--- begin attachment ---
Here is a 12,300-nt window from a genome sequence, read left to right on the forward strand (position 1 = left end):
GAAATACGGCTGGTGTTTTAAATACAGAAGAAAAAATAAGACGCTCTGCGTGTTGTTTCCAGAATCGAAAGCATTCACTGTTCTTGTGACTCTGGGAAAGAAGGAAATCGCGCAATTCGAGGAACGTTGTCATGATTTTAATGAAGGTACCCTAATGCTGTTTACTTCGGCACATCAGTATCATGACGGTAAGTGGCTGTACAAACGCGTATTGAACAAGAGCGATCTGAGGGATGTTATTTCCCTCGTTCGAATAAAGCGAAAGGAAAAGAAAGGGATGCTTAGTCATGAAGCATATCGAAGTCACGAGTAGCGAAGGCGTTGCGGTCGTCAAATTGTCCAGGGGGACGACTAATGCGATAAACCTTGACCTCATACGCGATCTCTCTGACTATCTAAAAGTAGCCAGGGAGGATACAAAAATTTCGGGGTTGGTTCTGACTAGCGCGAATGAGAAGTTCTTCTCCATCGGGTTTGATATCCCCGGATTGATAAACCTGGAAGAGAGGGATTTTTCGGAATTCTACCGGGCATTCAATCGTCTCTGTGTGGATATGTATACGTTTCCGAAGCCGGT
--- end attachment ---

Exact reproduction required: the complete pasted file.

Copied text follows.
Here is a 12,300-nt window from a genome sequence, read left to right on the forward strand (position 1 = left end):
GAAATACGGCTGGTGTTTTAAATACAGAAGAAAAAATAAGACGCTCTGCGTGTTGTTTCCAGAATCGAAAGCATTCACTGTTCTTGTGACTCTGGGAAAGAAGGAAATCGCGCAATTCGAGGAACGTTGTCATGATTTTAATGAAGGTACCCTAATGCTGTTTACTTCGGCACATCAGTATCATGACGGTAAGTGGCTGTACAAACGCGTATTGAACAAGAGCGATCTGAGGGATGTTATTTCCCTCGTTCGAATAAAGCGAAAGGAAAAGAAAGGGATGCTTAGTCATGAAGCATATCGAAGTCACGAGTAGCGAAGGCGTTGCGGTCGTCAAATTGTCCAGGGGGACGACTAATGCGATAAACCTTGACCTCATACGCGATCTCTCTGACTATCTAAAAGTAGCCAGGGAGGATACAAAAATTTCGGGGTTGGTTCTGACTAGCGCGAATGAGAAGTTCTTCTCCATCGGGTTTGATATCCCCGGATTGATAAACCTGGAAGAGAGGGATTTTTCGGAATTCTACCGGGCATTCAATCGTCTCTGTGTGGATATGTATACGTTTCCGAAGCCGGT